Five trends in men’s fashion for autumn-winter 2017: with cords in camel, ’70s styles are back

Fashion trends for men this season hark back to the decade that style forgot, with shades of brown and corduroy now all the rage

PUBLISHED : Monday, 16 October, 2017, 7:18pm
UPDATED : Monday, 16 October, 2017, 7:56pm

It seems silly to consider autumn-winter clothing trends when it’s still warm outside, but blame global warming rather than the fashion labels who are now dutifully filling racks with their latest seasonal offerings.

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If there is one overarching trend this season, it’s the 1970s, with the decade that style supposedly forgot now informing colours and cuts – and even fabrics with corduroy inexplicably making a comeback.

Shades of brown, such as camel, have been popping up all over the place but orange also made its presence felt. When it comes to silhouettes, menswear is no longer skinny, as clothes got looser up top and down below.

1. Study in brown

“Millennial pink” gets far more attention than it deserves; the reality on the autumn-winter catwalks has been markedly different. Gucci, arguably the brand that started the ’70s craze, has been using camel and brown for a few seasons now, but other big Italian labels, including Ermenegildo Zegna, Canali and Brunello Cucinelli, are nailing the look now too.

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Best results seem to be incorporating one camel-coloured item into an outfit, but Berluti has added a tailored refinement to the ostensibly bold idea of an all-camel look.

Looks: Berluti, Brunello Cucinelli

2.Orange all over

For the camel-is-a-dad-colour crowd, the more provocative colour trend this season is orange, which sashayed its way down the catwalks at many of the more avant-garde and youthful labels, including Dior Homme (Kris van Assche momentarily deviating from his tried and trusted black and red aesthetic), as well as Etro, Marni and Ports 1961.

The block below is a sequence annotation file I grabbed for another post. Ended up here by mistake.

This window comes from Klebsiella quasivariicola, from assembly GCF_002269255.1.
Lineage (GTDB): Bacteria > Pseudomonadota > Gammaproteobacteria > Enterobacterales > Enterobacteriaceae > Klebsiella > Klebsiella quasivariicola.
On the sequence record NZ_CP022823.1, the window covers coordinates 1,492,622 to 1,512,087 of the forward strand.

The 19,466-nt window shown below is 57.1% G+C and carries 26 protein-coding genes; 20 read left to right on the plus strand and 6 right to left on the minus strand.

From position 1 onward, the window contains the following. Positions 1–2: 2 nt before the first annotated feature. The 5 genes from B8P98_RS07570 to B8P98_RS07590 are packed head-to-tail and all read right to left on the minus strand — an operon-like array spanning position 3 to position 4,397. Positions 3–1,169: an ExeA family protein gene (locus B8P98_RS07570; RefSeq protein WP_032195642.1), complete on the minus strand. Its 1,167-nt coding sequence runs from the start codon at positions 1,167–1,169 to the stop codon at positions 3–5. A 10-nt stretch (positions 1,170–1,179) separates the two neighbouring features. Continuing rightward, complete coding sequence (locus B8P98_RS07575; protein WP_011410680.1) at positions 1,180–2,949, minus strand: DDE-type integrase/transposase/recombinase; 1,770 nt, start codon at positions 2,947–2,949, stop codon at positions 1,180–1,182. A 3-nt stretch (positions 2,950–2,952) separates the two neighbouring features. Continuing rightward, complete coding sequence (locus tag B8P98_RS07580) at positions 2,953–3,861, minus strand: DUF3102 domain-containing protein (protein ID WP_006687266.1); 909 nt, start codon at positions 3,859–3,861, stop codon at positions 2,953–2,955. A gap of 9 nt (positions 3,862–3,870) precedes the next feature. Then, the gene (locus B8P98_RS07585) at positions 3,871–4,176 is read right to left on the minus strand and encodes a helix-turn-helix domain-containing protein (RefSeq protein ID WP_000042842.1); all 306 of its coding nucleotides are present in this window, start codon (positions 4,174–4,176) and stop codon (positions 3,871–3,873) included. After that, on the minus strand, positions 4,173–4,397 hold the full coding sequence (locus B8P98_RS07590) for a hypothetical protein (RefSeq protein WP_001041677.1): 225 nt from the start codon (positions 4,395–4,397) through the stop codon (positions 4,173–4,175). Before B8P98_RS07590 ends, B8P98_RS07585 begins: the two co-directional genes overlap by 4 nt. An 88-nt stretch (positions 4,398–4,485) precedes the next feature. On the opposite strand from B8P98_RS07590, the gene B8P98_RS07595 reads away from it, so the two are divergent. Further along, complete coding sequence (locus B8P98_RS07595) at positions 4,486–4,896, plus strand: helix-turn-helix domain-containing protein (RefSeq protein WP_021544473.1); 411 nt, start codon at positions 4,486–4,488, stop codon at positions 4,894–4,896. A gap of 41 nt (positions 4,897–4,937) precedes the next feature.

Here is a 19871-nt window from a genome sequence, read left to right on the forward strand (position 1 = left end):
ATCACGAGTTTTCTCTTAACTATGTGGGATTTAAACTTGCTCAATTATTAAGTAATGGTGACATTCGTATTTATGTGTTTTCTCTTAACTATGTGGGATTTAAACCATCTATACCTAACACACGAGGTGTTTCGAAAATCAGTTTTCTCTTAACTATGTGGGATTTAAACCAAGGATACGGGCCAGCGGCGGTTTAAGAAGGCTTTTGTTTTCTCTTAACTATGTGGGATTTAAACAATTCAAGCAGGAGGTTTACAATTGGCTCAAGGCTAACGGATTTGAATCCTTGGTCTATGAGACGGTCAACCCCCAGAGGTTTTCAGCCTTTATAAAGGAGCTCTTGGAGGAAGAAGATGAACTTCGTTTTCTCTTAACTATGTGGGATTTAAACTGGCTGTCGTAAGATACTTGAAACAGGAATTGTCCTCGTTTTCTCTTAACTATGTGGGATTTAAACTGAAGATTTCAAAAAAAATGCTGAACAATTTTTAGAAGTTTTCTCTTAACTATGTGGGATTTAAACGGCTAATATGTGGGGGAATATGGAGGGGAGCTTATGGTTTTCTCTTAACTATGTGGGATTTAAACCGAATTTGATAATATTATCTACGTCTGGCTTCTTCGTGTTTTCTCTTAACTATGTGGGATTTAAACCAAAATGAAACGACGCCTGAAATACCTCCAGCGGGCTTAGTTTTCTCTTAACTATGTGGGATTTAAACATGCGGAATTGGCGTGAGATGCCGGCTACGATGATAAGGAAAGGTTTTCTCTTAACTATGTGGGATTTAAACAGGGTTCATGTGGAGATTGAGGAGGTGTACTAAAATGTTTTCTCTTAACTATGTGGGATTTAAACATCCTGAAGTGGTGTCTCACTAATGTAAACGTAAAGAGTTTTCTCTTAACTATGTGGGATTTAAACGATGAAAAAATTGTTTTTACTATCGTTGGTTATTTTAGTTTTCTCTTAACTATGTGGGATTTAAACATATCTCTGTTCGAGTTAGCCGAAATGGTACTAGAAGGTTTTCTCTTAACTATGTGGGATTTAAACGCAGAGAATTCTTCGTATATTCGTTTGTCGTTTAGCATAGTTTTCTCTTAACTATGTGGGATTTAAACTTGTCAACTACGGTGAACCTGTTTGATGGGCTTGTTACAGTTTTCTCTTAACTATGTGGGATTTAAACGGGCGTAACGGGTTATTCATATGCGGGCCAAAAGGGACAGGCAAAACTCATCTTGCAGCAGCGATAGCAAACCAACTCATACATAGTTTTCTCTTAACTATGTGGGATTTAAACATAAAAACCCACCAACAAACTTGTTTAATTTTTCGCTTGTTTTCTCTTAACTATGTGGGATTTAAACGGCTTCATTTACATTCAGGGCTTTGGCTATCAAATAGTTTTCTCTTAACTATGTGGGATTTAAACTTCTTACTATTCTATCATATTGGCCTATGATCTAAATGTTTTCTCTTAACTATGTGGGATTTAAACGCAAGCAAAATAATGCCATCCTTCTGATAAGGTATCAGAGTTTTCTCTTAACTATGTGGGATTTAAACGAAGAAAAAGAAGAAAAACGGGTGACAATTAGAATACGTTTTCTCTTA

The fashion-forward kids will rock bold orange jackets, trousers and for the incredibly brave the full orange look, but the mainstream mass market brands are pushing orange sweaters and tees to add pop to a winter wardrobe.

Looks: Dior Homme, Givenchy

3. Squaring up

The slow but sure move away from the skinny look that defined the 2000s started with jackets and tops rather than jeans and trousers. Boxy fit jackets were all the rage in Paris, London, New York and Milan.

Balenciaga’s autumn-winter show was the most extreme rendering of this trend, with almost entirely square shoulders, and it will undoubtedly be the most influential when boxy looks go mass market, but most of the major labels pushed loose and boxy double-breasted jackets (the key jacket trend) and overcoats.

Boxy silhouettes are entrenched in COS’s Scandinavian roots and the brand makes the most wearable, and affordable, takes on this trend.

Looks: H&M Studio, Paul Smith

4. Loosey goosey

It’s loose up top but getting very loose down below, too. All of the major labels sent models down the catwalk in flowing trousers this season. Drainpipes, low-rise trousers and jeans are on the outs; mid-rise and high-rise (waistbands that sit higher on the hips) with pleats are increasingly in.

The fits are obviously much more comfortable and outwardly at least look casual. Zegna, Kim Jones at Louis Vuitton, E. Tautz and Marni as well as COS, Topman and Zara are all pushing looser trousers.

Looks: Zegna, COS

5. Cords of memory

It was almost inevitable that given the vogue for the ’70s, corduroy, that once maligned fabric beloved of geography teachers and trainspotters, would make a high fashion, post-irony comeback.

Autumn-winter 2017-18 ready-to-wear highlights from Paris Fashion Week

Corduroy was big on the catwalk, with some luxury brands (Prada, Officine Generale) focused on tailoring and pushing all-corduroy suits but most others incorporating either a corduroy casual jacket, or corduroy trousers, but not necessarily both.

The other noticeable trend with the fabric was its colour, with Giorgio Armani, Hermes and others offering burgundy, blue, grey and other shades to add sophistication to an ordinarily workwear material.

Looks: Giorgio Armani, Prada